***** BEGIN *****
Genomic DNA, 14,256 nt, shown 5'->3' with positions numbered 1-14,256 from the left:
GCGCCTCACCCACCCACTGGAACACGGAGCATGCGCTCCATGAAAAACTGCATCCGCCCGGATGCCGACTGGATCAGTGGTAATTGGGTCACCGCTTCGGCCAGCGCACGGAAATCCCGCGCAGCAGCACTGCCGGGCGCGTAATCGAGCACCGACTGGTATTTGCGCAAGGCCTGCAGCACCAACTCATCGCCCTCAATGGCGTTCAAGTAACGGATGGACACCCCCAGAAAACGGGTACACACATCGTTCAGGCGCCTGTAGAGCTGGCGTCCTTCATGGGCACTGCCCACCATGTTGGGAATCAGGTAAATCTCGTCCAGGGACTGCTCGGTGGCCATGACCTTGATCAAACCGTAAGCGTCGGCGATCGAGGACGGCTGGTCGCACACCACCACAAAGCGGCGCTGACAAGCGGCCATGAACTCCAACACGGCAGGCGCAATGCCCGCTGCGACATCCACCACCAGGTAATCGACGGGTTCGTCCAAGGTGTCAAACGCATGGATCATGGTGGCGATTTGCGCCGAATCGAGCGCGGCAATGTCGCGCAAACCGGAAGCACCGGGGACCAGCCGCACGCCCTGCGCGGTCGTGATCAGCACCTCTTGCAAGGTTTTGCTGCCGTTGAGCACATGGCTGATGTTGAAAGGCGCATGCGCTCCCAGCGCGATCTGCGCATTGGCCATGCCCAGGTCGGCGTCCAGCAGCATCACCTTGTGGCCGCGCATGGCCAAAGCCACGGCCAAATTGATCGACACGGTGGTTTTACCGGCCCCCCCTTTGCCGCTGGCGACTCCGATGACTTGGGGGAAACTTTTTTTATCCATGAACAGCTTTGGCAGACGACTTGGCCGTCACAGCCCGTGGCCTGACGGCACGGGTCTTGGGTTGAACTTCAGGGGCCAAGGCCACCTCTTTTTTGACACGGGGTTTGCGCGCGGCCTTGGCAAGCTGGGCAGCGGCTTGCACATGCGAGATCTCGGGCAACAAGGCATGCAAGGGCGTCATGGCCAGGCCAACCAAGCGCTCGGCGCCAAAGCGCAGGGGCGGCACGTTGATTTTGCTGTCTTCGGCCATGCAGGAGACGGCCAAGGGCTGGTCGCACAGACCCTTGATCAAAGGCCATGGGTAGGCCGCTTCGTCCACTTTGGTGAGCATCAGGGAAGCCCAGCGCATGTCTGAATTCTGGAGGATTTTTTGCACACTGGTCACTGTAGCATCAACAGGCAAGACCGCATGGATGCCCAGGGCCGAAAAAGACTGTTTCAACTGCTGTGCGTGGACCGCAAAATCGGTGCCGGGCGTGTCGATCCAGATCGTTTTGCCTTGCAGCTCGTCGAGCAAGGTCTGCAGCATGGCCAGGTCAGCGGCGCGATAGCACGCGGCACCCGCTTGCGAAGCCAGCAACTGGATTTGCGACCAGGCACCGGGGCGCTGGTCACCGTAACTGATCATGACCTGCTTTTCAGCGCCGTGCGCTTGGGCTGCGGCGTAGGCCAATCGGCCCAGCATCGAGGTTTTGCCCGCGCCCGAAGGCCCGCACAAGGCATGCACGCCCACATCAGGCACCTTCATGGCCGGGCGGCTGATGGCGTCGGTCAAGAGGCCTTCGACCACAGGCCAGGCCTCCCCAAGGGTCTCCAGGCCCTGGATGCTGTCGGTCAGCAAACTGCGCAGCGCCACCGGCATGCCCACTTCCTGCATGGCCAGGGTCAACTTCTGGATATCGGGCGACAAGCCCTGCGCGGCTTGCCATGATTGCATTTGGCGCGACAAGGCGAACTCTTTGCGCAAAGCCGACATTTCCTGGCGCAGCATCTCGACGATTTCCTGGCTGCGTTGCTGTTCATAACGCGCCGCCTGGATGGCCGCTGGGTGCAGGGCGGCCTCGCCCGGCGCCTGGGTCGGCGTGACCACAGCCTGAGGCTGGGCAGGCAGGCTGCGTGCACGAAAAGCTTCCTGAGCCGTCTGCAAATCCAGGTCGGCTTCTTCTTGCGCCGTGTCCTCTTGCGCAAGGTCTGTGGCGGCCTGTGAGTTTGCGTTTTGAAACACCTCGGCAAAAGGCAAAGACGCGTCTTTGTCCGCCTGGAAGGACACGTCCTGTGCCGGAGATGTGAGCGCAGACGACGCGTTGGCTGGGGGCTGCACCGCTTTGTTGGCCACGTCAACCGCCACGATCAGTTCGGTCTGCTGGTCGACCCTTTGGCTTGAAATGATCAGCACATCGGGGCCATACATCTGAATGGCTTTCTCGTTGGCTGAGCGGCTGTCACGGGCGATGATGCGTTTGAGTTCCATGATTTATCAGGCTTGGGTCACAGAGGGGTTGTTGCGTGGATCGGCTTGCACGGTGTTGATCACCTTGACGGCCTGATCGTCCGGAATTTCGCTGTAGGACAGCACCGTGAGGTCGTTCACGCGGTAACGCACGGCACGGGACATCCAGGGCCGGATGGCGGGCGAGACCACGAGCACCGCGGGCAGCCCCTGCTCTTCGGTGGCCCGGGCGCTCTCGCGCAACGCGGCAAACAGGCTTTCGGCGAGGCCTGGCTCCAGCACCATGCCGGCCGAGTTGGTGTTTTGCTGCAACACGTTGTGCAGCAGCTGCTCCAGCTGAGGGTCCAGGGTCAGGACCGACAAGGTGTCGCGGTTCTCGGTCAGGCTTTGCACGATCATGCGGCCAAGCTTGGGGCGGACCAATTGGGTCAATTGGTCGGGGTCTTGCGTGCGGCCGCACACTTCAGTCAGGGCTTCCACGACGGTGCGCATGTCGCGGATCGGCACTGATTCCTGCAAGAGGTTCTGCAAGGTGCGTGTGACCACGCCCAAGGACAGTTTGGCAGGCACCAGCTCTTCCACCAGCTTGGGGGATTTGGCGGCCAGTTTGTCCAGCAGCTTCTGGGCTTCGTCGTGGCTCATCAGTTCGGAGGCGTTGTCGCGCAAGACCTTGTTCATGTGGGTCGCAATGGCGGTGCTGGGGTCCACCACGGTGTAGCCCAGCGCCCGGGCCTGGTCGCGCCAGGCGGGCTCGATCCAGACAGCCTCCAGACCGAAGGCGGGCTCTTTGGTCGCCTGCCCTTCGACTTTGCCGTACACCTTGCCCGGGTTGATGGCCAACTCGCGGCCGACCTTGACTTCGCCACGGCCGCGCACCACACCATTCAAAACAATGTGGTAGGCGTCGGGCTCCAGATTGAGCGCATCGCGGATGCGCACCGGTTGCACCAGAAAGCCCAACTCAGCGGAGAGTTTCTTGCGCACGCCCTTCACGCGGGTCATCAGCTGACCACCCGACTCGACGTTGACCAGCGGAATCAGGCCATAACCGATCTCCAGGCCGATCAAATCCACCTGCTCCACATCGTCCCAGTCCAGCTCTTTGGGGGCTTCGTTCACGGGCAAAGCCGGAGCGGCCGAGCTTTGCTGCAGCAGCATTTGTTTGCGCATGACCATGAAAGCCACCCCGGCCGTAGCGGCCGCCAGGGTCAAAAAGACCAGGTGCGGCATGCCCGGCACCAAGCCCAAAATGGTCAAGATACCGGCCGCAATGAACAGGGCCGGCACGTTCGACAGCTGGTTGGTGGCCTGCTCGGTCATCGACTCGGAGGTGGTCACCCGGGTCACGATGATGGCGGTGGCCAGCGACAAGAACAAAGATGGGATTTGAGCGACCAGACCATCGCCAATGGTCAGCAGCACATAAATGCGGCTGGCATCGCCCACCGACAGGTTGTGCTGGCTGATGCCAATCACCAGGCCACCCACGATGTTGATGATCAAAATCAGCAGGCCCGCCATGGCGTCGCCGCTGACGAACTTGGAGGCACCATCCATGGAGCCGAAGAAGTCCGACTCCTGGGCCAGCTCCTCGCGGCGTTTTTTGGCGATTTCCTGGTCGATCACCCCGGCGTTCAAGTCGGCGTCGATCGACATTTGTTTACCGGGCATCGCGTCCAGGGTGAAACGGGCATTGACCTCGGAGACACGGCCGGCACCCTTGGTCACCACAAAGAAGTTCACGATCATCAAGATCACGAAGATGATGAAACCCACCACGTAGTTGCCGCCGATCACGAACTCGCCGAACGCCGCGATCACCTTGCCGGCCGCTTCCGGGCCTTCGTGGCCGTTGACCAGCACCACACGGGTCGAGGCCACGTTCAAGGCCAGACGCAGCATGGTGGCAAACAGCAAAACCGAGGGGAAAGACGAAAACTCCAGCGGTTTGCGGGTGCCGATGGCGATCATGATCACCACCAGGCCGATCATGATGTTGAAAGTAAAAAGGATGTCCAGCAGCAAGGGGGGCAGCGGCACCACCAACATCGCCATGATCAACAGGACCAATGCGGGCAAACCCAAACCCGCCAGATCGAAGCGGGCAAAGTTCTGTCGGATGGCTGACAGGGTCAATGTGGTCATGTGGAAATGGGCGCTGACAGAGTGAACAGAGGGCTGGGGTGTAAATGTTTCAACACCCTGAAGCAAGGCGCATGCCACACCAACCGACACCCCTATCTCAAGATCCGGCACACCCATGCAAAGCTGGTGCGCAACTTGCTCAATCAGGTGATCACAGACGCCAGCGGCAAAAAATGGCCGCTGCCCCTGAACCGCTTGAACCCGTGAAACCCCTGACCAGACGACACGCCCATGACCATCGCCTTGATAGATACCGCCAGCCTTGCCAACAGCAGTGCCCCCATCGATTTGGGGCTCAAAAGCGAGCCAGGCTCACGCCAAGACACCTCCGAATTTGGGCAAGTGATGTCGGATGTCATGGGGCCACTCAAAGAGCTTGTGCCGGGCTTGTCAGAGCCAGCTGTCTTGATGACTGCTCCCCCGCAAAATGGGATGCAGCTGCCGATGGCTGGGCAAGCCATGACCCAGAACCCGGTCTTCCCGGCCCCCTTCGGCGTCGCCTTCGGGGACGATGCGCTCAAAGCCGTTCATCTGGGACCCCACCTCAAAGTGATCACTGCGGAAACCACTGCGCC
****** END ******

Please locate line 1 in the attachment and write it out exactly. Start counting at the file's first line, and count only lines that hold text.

Genomic DNA, 14,256 nt, shown 5'->3' with positions numbered 1-14,256 from the left: